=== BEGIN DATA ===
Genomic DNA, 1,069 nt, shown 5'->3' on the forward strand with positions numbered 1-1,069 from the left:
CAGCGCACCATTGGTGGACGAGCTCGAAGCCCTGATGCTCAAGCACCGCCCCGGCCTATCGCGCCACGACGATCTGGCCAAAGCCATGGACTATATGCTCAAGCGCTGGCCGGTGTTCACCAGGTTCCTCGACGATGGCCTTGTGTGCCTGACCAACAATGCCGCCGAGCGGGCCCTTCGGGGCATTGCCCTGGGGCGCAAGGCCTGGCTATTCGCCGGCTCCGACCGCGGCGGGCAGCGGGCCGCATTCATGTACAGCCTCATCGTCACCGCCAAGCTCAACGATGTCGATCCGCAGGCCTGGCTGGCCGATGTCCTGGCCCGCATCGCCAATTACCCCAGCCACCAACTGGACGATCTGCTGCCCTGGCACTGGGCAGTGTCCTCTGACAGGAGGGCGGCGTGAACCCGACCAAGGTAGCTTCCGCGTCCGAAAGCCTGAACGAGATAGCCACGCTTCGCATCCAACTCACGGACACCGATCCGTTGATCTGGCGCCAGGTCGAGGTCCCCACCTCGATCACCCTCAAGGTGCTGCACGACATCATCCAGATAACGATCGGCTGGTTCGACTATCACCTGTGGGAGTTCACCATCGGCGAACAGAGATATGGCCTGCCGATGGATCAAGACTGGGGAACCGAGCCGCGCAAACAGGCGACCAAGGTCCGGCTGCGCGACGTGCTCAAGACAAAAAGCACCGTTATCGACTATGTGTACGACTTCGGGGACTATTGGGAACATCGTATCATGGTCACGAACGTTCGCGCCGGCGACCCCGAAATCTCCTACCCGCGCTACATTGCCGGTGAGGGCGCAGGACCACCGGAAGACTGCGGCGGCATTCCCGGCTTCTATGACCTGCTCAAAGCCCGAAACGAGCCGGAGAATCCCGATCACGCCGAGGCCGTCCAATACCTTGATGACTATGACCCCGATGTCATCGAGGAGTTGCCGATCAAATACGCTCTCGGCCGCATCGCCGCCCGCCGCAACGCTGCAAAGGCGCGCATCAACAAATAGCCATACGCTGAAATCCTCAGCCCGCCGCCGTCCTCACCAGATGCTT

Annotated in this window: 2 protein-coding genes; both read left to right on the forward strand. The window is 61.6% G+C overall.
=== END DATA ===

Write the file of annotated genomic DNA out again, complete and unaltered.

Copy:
Genomic DNA, 1,069 nt, shown 5'->3' on the forward strand with positions numbered 1-1,069 from the left:
CAGCGCACCATTGGTGGACGAGCTCGAAGCCCTGATGCTCAAGCACCGCCCCGGCCTATCGCGCCACGACGATCTGGCCAAAGCCATGGACTATATGCTCAAGCGCTGGCCGGTGTTCACCAGGTTCCTCGACGATGGCCTTGTGTGCCTGACCAACAATGCCGCCGAGCGGGCCCTTCGGGGCATTGCCCTGGGGCGCAAGGCCTGGCTATTCGCCGGCTCCGACCGCGGCGGGCAGCGGGCCGCATTCATGTACAGCCTCATCGTCACCGCCAAGCTCAACGATGTCGATCCGCAGGCCTGGCTGGCCGATGTCCTGGCCCGCATCGCCAATTACCCCAGCCACCAACTGGACGATCTGCTGCCCTGGCACTGGGCAGTGTCCTCTGACAGGAGGGCGGCGTGAACCCGACCAAGGTAGCTTCCGCGTCCGAAAGCCTGAACGAGATAGCCACGCTTCGCATCCAACTCACGGACACCGATCCGTTGATCTGGCGCCAGGTCGAGGTCCCCACCTCGATCACCCTCAAGGTGCTGCACGACATCATCCAGATAACGATCGGCTGGTTCGACTATCACCTGTGGGAGTTCACCATCGGCGAACAGAGATATGGCCTGCCGATGGATCAAGACTGGGGAACCGAGCCGCGCAAACAGGCGACCAAGGTCCGGCTGCGCGACGTGCTCAAGACAAAAAGCACCGTTATCGACTATGTGTACGACTTCGGGGACTATTGGGAACATCGTATCATGGTCACGAACGTTCGCGCCGGCGACCCCGAAATCTCCTACCCGCGCTACATTGCCGGTGAGGGCGCAGGACCACCGGAAGACTGCGGCGGCATTCCCGGCTTCTATGACCTGCTCAAAGCCCGAAACGAGCCGGAGAATCCCGATCACGCCGAGGCCGTCCAATACCTTGATGACTATGACCCCGATGTCATCGAGGAGTTGCCGATCAAATACGCTCTCGGCCGCATCGCCGCCCGCCGCAACGCTGCAAAGGCGCGCATCAACAAATAGCCATACGCTGAAATCCTCAGCCCGCCGCCGTCCTCACCAGATGCTT

Annotated in this window: 2 protein-coding genes; both read left to right on the forward strand. The window is 61.6% G+C overall.